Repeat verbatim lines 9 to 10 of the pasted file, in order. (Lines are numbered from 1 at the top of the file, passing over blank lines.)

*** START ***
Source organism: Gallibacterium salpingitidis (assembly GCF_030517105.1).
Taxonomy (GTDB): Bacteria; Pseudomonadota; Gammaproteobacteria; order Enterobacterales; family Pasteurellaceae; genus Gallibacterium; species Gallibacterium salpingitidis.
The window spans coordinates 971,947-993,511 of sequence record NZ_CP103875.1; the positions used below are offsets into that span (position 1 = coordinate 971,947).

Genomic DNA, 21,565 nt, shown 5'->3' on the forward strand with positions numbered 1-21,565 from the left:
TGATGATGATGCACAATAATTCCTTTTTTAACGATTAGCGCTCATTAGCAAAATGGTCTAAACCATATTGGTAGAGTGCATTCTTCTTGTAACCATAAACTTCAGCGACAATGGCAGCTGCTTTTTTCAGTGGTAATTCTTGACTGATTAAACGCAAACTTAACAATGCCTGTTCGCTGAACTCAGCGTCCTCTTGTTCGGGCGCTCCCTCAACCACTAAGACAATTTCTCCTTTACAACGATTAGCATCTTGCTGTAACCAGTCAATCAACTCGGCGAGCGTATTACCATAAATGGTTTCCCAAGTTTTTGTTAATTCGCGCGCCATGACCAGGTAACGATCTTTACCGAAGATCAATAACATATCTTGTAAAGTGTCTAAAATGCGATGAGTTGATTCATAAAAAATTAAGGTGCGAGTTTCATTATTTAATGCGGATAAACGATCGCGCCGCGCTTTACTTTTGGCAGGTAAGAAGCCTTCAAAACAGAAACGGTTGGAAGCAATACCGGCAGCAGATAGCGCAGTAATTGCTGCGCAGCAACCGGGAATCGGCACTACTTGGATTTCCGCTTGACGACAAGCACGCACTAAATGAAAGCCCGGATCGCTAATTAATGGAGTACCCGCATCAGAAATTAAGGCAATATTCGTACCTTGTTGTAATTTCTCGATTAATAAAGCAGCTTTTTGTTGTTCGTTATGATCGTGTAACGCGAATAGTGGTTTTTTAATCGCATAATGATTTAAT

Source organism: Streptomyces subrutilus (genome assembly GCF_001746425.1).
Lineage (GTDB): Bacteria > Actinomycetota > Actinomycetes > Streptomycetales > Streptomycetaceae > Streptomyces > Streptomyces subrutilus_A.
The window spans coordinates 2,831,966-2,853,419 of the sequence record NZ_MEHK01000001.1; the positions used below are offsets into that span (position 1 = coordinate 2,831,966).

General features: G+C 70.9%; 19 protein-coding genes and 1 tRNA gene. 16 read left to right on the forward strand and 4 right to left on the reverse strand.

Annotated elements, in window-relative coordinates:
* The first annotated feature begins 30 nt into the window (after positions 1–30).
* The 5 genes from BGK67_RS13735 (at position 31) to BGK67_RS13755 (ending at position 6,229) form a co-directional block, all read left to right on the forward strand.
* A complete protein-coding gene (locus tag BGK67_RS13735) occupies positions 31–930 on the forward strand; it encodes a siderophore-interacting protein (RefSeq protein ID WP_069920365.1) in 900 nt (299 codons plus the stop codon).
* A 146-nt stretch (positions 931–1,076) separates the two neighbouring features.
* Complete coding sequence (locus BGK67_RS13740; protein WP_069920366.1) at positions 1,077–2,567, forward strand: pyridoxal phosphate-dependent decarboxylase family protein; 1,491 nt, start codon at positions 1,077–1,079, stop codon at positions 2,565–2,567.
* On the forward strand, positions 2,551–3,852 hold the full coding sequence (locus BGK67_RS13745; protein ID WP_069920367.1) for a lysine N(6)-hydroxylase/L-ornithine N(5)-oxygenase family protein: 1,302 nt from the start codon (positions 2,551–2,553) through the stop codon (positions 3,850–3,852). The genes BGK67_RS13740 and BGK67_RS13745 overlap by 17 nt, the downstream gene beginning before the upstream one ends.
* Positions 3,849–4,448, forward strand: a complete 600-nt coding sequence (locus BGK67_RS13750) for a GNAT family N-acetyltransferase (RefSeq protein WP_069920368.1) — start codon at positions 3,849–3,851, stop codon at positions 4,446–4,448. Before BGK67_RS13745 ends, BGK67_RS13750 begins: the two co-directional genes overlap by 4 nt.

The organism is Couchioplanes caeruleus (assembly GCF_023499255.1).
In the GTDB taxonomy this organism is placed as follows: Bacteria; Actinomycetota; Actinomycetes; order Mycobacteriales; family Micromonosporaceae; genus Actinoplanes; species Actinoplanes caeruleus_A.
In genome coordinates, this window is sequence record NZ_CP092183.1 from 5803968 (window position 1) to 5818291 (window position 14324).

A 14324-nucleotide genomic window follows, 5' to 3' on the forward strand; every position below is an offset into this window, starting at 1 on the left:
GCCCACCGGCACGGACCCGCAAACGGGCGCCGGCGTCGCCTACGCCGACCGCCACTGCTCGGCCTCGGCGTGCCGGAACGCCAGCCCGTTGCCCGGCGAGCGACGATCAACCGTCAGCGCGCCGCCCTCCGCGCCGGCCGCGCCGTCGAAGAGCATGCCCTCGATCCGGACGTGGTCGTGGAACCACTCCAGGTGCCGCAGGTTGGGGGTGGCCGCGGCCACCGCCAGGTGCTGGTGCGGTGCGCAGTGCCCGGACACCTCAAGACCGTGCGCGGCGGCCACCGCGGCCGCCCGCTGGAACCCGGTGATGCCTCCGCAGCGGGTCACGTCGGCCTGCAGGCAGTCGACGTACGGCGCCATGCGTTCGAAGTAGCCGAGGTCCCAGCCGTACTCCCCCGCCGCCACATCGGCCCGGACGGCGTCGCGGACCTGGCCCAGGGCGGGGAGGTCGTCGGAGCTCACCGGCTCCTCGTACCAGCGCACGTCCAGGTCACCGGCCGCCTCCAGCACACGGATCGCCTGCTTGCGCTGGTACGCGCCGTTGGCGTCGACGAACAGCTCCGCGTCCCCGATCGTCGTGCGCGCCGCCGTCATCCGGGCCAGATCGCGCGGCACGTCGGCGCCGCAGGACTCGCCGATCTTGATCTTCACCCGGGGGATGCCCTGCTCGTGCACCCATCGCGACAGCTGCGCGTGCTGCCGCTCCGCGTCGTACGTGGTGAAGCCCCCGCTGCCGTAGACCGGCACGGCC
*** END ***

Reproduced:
General features: G+C 70.9%; 19 protein-coding genes and 1 tRNA gene. 16 read left to right on the forward strand and 4 right to left on the reverse strand.

Annotated elements, in window-relative coordinates: